Critical Incidents and their Contribution to the Professional Identity of the Midwife Professor in Chile

Incidentes críticos y su aporte a la identidad profesional de la matrona docente en Chile
Janet Elizabeth Altamirano-Droguetta,*,†, Óscar Ricardo Nail-Kroyerb,‡, Carles Monereo-Fontc,§

aUniversidad de Antofagasta, Ant., Chile.
bDepartamento Ciencias de la Educación, Facultad de Educación, Universidad de Concepción, Conc., Chile.
cDepartamento de Psicología Básica, Evolutiva y de la Educación, Universidad Autónoma de Barcelona, BCN, España.

Recibido: 24-agosto-2019. Aceptado: 3-diciembre-2019.

* Autor para correspondencia: Janet Elizabeth Altamirano-Droguett. Víctor Lamas N°1290, Facultad de Educación, Universidad de Concepción, Concepción, Chile. Teléfono: +56412661710. Correo electrónico:


Este es un artículo Open Access bajo la licencia CC BY-NC-ND (

Palabras Clave

Incidentes críticos; identidad profesional; matrona docente; docencia universitaria; estudio cualitativo.


Critical incidents; professional identity; midwife professor; university teaching; qualitative study.


Introduction: University professors face a series of critical incidents over the course of their career that can cause the emotional destabilization of their own professional identity. In order to resolve these unforeseen incidents, professors must employ coping strategies, which are already controlled through either prior learning or unexpected findings, depending on the conditions that trigger the critical situation. There is no international, national or local empirical evidence related to critical incidents and the coping techniques employed by Chilean midwives professors. This study aims to be a contribution in this field.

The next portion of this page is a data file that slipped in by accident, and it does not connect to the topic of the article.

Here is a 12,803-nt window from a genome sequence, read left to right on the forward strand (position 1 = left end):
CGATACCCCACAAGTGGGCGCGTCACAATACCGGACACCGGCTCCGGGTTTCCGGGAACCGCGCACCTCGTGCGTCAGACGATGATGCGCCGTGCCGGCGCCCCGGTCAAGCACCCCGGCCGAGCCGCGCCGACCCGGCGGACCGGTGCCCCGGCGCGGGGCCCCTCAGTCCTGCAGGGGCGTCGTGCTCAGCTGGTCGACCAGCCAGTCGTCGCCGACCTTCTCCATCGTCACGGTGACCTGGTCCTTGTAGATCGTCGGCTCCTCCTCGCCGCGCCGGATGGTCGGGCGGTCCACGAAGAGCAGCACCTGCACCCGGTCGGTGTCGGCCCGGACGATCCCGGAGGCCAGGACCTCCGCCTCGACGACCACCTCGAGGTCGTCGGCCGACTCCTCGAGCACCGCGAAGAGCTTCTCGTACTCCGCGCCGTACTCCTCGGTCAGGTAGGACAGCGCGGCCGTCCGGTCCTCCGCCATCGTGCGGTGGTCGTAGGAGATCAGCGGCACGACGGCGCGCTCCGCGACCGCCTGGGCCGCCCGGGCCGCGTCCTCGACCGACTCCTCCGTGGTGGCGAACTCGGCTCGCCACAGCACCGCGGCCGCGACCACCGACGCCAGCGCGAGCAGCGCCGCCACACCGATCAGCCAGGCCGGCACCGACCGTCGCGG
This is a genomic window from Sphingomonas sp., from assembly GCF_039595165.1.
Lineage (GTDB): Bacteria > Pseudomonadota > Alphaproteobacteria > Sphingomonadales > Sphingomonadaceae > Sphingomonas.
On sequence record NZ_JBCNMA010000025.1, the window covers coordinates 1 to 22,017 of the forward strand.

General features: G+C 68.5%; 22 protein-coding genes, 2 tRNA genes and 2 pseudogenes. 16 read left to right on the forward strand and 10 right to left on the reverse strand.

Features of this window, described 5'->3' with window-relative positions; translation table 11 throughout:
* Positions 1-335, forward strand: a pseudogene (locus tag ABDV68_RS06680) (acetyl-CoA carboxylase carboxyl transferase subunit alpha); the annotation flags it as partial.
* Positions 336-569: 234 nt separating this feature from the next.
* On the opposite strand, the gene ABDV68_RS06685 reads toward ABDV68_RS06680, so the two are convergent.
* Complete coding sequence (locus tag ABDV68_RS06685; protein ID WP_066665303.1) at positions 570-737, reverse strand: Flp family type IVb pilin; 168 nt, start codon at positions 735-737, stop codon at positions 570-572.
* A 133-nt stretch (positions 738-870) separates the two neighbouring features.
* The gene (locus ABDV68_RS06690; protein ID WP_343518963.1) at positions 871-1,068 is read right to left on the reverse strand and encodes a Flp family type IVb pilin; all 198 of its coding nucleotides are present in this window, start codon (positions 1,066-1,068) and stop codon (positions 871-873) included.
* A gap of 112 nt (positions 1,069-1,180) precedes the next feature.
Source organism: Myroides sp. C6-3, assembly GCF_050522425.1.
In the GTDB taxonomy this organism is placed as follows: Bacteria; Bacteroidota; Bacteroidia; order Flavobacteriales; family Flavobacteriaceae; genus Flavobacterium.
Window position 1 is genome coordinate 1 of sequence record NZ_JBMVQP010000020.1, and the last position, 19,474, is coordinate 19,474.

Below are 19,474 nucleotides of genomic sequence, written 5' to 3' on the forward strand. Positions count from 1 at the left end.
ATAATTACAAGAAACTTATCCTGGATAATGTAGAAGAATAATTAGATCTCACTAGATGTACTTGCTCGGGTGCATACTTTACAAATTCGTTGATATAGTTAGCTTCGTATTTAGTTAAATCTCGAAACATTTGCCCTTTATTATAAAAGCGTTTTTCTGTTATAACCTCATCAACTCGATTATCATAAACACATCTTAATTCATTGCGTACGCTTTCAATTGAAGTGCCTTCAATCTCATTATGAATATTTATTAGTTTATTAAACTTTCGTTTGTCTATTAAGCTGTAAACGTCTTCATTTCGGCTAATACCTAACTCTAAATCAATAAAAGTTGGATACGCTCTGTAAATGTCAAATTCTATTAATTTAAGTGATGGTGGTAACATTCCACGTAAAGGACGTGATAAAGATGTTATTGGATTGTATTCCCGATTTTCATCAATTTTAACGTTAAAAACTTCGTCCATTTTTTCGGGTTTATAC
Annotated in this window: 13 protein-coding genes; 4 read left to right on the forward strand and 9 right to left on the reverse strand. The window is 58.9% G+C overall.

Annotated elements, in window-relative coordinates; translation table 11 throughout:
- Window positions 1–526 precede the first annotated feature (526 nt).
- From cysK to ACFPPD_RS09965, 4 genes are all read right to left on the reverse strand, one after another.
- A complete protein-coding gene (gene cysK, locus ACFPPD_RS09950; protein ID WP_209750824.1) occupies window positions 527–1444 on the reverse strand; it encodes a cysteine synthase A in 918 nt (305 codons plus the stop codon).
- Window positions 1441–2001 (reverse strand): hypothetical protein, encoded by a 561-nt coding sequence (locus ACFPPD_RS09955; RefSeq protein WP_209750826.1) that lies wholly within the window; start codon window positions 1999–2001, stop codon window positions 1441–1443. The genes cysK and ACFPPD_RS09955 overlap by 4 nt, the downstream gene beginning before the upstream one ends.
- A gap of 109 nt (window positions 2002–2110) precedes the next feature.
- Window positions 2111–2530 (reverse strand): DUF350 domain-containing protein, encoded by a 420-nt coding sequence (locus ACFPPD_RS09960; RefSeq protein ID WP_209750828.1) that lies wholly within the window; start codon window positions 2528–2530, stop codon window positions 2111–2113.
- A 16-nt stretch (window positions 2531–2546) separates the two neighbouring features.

Objective: To be able to recognize the analysis of critical incidents as a useful reflexive tool to provide radical changes in the professional identity of midwife professors.

Method: A qualitative and interpretative study was conducted based on the grounded theory to identify the most frequent critical incidents and coping strategies for these unexpected events, which was carried out through semi-structured interviews to midwives professors from different chilean universities.

Results: Twenty professionals took part in the research study. A total of forty-five critical incidents were identified. Out of the forty-five critical incidents, thirty were inside the classroom and fifteen in instructor-assisted clinical field with a predominance on behavioural norms. The answers most mentioned by the professors were of the reflexive and reactive type. The reflexive offer an adequate solution by employing transitional coping strategies, but do not necessarily achieve a meaningful change in their identity as professors, unlike innovative strategies that open the door to a re-conceptualization of their notions, practices, and emotions associated with teaching.

Conclusion: In order to strengthen the professional identity of midwife professors, it becomes necessary a training program focused on the management of critical incidents, which provides the necessary fundamental means to handle unforeseen incidents in various midwifery educational contexts.